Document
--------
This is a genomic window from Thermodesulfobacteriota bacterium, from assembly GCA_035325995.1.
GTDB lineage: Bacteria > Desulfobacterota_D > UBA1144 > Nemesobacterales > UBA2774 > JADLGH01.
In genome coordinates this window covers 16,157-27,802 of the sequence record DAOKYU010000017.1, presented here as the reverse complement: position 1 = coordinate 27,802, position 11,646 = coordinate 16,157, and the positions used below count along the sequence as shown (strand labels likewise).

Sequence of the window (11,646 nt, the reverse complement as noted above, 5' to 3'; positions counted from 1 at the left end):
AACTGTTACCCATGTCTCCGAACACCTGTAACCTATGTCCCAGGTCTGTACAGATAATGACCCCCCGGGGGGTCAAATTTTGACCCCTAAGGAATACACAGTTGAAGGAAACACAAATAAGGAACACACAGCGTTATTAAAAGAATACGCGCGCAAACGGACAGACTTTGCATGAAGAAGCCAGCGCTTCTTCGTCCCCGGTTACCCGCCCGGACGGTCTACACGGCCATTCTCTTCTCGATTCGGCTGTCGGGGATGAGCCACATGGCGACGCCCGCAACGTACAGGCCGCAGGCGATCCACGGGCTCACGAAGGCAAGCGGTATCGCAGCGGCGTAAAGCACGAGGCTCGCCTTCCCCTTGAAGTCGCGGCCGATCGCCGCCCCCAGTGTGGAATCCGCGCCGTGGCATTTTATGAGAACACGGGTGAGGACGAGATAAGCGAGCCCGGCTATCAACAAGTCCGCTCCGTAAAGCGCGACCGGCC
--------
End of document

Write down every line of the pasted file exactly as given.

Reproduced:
This is a genomic window from Thermodesulfobacteriota bacterium, from assembly GCA_035325995.1.
GTDB lineage: Bacteria > Desulfobacterota_D > UBA1144 > Nemesobacterales > UBA2774 > JADLGH01.
In genome coordinates this window covers 16,157-27,802 of the sequence record DAOKYU010000017.1, presented here as the reverse complement: position 1 = coordinate 27,802, position 11,646 = coordinate 16,157, and the positions used below count along the sequence as shown (strand labels likewise).

Sequence of the window (11,646 nt, the reverse complement as noted above, 5' to 3'; positions counted from 1 at the left end):
AACTGTTACCCATGTCTCCGAACACCTGTAACCTATGTCCCAGGTCTGTACAGATAATGACCCCCCGGGGGGTCAAATTTTGACCCCTAAGGAATACACAGTTGAAGGAAACACAAATAAGGAACACACAGCGTTATTAAAAGAATACGCGCGCAAACGGACAGACTTTGCATGAAGAAGCCAGCGCTTCTTCGTCCCCGGTTACCCGCCCGGACGGTCTACACGGCCATTCTCTTCTCGATTCGGCTGTCGGGGATGAGCCACATGGCGACGCCCGCAACGTACAGGCCGCAGGCGATCCACGGGCTCACGAAGGCAAGCGGTATCGCAGCGGCGTAAAGCACGAGGCTCGCCTTCCCCTTGAAGTCGCGGCCGATCGCCGCCCCCAGTGTGGAATCCGCGCCGTGGCATTTTATGAGAACACGGGTGAGGACGAGATAAGCGAGCCCGGCTATCAACAAGTCCGCTCCGTAAAGCGCGACCGGCC